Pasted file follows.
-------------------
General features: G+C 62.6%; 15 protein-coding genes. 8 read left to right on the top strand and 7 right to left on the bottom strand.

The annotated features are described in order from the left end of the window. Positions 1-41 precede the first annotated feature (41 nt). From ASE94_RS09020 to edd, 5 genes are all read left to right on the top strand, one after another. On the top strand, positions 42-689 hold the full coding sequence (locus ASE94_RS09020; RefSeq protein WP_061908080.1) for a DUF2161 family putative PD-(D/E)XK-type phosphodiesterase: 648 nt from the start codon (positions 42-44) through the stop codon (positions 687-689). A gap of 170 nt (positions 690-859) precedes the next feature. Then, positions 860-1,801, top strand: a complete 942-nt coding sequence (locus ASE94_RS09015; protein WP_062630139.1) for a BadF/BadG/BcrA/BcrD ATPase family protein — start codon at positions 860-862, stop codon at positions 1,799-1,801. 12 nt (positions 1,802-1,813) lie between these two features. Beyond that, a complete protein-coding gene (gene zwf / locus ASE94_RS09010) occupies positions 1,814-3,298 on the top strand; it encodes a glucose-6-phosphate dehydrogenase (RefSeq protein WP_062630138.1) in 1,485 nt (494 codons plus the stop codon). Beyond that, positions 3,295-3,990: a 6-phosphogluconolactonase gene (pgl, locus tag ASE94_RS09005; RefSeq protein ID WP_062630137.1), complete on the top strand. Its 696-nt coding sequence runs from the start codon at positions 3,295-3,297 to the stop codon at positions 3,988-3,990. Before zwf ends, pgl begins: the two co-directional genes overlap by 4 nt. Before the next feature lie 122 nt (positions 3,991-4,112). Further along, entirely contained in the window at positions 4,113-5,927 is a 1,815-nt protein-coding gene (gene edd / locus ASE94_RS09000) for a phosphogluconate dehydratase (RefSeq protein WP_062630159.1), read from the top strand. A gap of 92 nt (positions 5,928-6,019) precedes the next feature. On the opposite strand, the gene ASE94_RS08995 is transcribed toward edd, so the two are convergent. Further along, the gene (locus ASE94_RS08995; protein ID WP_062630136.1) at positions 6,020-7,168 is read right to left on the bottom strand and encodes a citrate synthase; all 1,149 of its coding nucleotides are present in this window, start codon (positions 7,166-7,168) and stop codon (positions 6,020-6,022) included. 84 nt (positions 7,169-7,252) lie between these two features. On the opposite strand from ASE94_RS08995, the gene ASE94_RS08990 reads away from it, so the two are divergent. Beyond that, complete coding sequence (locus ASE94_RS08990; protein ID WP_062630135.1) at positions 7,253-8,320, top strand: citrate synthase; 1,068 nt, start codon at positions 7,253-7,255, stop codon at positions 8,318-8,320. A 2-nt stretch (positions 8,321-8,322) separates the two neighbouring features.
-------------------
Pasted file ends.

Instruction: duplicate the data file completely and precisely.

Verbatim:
General features: G+C 62.6%; 15 protein-coding genes. 8 read left to right on the top strand and 7 right to left on the bottom strand.

The annotated features are described in order from the left end of the window. Positions 1-41 precede the first annotated feature (41 nt). From ASE94_RS09020 to edd, 5 genes are all read left to right on the top strand, one after another. On the top strand, positions 42-689 hold the full coding sequence (locus ASE94_RS09020; RefSeq protein WP_061908080.1) for a DUF2161 family putative PD-(D/E)XK-type phosphodiesterase: 648 nt from the start codon (positions 42-44) through the stop codon (positions 687-689). A gap of 170 nt (positions 690-859) precedes the next feature. Then, positions 860-1,801, top strand: a complete 942-nt coding sequence (locus ASE94_RS09015; protein WP_062630139.1) for a BadF/BadG/BcrA/BcrD ATPase family protein — start codon at positions 860-862, stop codon at positions 1,799-1,801. 12 nt (positions 1,802-1,813) lie between these two features. Beyond that, a complete protein-coding gene (gene zwf / locus ASE94_RS09010) occupies positions 1,814-3,298 on the top strand; it encodes a glucose-6-phosphate dehydrogenase (RefSeq protein WP_062630138.1) in 1,485 nt (494 codons plus the stop codon). Beyond that, positions 3,295-3,990: a 6-phosphogluconolactonase gene (pgl, locus tag ASE94_RS09005; RefSeq protein ID WP_062630137.1), complete on the top strand. Its 696-nt coding sequence runs from the start codon at positions 3,295-3,297 to the stop codon at positions 3,988-3,990. Before zwf ends, pgl begins: the two co-directional genes overlap by 4 nt. Before the next feature lie 122 nt (positions 3,991-4,112). Further along, entirely contained in the window at positions 4,113-5,927 is a 1,815-nt protein-coding gene (gene edd / locus ASE94_RS09000) for a phosphogluconate dehydratase (RefSeq protein WP_062630159.1), read from the top strand. A gap of 92 nt (positions 5,928-6,019) precedes the next feature. On the opposite strand, the gene ASE94_RS08995 is transcribed toward edd, so the two are convergent. Further along, the gene (locus ASE94_RS08995; protein ID WP_062630136.1) at positions 6,020-7,168 is read right to left on the bottom strand and encodes a citrate synthase; all 1,149 of its coding nucleotides are present in this window, start codon (positions 7,166-7,168) and stop codon (positions 6,020-6,022) included. 84 nt (positions 7,169-7,252) lie between these two features. On the opposite strand from ASE94_RS08995, the gene ASE94_RS08990 reads away from it, so the two are divergent. Beyond that, complete coding sequence (locus ASE94_RS08990; protein ID WP_062630135.1) at positions 7,253-8,320, top strand: citrate synthase; 1,068 nt, start codon at positions 7,253-7,255, stop codon at positions 8,318-8,320. A 2-nt stretch (positions 8,321-8,322) separates the two neighbouring features.